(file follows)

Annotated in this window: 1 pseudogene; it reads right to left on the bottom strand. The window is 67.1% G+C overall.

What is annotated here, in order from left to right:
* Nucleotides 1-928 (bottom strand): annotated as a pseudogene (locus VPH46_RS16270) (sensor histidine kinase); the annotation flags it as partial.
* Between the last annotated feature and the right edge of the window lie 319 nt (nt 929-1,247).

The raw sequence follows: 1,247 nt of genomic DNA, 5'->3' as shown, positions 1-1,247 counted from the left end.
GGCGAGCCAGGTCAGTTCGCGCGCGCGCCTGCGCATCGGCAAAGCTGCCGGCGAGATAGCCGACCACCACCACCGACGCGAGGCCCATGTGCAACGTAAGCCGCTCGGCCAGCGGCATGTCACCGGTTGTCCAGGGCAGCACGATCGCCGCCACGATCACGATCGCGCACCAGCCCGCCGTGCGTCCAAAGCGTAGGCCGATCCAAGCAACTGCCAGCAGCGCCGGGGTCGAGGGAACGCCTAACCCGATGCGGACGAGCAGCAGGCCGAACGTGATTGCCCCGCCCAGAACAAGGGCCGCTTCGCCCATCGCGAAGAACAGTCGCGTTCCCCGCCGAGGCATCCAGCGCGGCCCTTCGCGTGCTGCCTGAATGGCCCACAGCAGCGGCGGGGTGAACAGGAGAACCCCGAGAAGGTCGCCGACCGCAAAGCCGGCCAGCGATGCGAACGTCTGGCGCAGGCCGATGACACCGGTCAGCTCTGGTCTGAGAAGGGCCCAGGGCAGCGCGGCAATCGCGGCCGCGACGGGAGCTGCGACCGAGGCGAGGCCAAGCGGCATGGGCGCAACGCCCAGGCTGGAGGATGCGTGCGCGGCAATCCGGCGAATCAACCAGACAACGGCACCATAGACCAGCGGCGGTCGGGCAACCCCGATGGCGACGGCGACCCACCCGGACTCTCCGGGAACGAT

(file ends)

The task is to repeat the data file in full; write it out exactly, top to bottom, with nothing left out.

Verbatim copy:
Annotated in this window: 1 pseudogene; it reads right to left on the bottom strand. The window is 67.1% G+C overall.

What is annotated here, in order from left to right:
* Nucleotides 1-928 (bottom strand): annotated as a pseudogene (locus VPH46_RS16270) (sensor histidine kinase); the annotation flags it as partial.
* Between the last annotated feature and the right edge of the window lie 319 nt (nt 929-1,247).

The raw sequence follows: 1,247 nt of genomic DNA, 5'->3' as shown, positions 1-1,247 counted from the left end.
GGCGAGCCAGGTCAGTTCGCGCGCGCGCCTGCGCATCGGCAAAGCTGCCGGCGAGATAGCCGACCACCACCACCGACGCGAGGCCCATGTGCAACGTAAGCCGCTCGGCCAGCGGCATGTCACCGGTTGTCCAGGGCAGCACGATCGCCGCCACGATCACGATCGCGCACCAGCCCGCCGTGCGTCCAAAGCGTAGGCCGATCCAAGCAACTGCCAGCAGCGCCGGGGTCGAGGGAACGCCTAACCCGATGCGGACGAGCAGCAGGCCGAACGTGATTGCCCCGCCCAGAACAAGGGCCGCTTCGCCCATCGCGAAGAACAGTCGCGTTCCCCGCCGAGGCATCCAGCGCGGCCCTTCGCGTGCTGCCTGAATGGCCCACAGCAGCGGCGGGGTGAACAGGAGAACCCCGAGAAGGTCGCCGACCGCAAAGCCGGCCAGCGATGCGAACGTCTGGCGCAGGCCGATGACACCGGTCAGCTCTGGTCTGAGAAGGGCCCAGGGCAGCGCGGCAATCGCGGCCGCGACGGGAGCTGCGACCGAGGCGAGGCCAAGCGGCATGGGCGCAACGCCCAGGCTGGAGGATGCGTGCGCGGCAATCCGGCGAATCAACCAGACAACGGCACCATAGACCAGCGGCGGTCGGGCAACCCCGATGGCGACGGCGACCCACCCGGACTCTCCGGGAACGAT